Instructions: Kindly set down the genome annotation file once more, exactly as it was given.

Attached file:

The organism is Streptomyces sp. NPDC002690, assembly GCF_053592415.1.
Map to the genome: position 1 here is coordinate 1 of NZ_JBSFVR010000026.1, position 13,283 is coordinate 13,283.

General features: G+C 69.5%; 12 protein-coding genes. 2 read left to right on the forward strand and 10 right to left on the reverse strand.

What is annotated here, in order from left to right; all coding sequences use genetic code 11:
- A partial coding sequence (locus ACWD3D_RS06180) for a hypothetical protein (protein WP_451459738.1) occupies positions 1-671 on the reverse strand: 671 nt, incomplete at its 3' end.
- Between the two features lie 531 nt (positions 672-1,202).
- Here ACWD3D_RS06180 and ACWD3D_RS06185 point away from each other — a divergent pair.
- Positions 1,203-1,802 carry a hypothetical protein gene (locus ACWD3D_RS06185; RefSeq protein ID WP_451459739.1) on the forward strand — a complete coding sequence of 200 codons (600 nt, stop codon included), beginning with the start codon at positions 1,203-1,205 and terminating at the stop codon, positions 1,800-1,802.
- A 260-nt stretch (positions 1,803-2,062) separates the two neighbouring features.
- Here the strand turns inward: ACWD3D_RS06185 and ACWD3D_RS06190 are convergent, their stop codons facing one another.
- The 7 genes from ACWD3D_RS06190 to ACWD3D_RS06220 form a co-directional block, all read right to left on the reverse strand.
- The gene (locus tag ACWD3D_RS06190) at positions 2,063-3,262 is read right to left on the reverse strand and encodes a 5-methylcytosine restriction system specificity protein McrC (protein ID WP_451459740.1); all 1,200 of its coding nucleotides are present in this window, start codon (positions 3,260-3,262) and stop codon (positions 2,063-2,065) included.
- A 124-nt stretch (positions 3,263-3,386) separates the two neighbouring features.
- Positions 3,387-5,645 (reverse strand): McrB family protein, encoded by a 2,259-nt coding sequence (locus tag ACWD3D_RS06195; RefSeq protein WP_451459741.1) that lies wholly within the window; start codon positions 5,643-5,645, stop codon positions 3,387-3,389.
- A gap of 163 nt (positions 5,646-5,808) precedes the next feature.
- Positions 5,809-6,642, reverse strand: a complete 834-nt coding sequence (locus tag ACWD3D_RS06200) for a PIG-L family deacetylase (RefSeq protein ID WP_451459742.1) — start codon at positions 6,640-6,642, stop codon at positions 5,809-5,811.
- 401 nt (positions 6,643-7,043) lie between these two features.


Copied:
The organism is Streptomyces sp. NPDC002690, assembly GCF_053592415.1.
Map to the genome: position 1 here is coordinate 1 of NZ_JBSFVR010000026.1, position 13,283 is coordinate 13,283.

General features: G+C 69.5%; 12 protein-coding genes. 2 read left to right on the forward strand and 10 right to left on the reverse strand.

What is annotated here, in order from left to right; all coding sequences use genetic code 11:
- A partial coding sequence (locus ACWD3D_RS06180) for a hypothetical protein (protein WP_451459738.1) occupies positions 1-671 on the reverse strand: 671 nt, incomplete at its 3' end.
- Between the two features lie 531 nt (positions 672-1,202).
- Here ACWD3D_RS06180 and ACWD3D_RS06185 point away from each other — a divergent pair.
- Positions 1,203-1,802 carry a hypothetical protein gene (locus ACWD3D_RS06185; RefSeq protein ID WP_451459739.1) on the forward strand — a complete coding sequence of 200 codons (600 nt, stop codon included), beginning with the start codon at positions 1,203-1,205 and terminating at the stop codon, positions 1,800-1,802.
- A 260-nt stretch (positions 1,803-2,062) separates the two neighbouring features.
- Here the strand turns inward: ACWD3D_RS06185 and ACWD3D_RS06190 are convergent, their stop codons facing one another.
- The 7 genes from ACWD3D_RS06190 to ACWD3D_RS06220 form a co-directional block, all read right to left on the reverse strand.
- The gene (locus tag ACWD3D_RS06190) at positions 2,063-3,262 is read right to left on the reverse strand and encodes a 5-methylcytosine restriction system specificity protein McrC (protein ID WP_451459740.1); all 1,200 of its coding nucleotides are present in this window, start codon (positions 3,260-3,262) and stop codon (positions 2,063-2,065) included.
- A 124-nt stretch (positions 3,263-3,386) separates the two neighbouring features.
- Positions 3,387-5,645 (reverse strand): McrB family protein, encoded by a 2,259-nt coding sequence (locus tag ACWD3D_RS06195; RefSeq protein WP_451459741.1) that lies wholly within the window; start codon positions 5,643-5,645, stop codon positions 3,387-3,389.
- A gap of 163 nt (positions 5,646-5,808) precedes the next feature.
- Positions 5,809-6,642, reverse strand: a complete 834-nt coding sequence (locus tag ACWD3D_RS06200) for a PIG-L family deacetylase (RefSeq protein ID WP_451459742.1) — start codon at positions 6,640-6,642, stop codon at positions 5,809-5,811.
- 401 nt (positions 6,643-7,043) lie between these two features.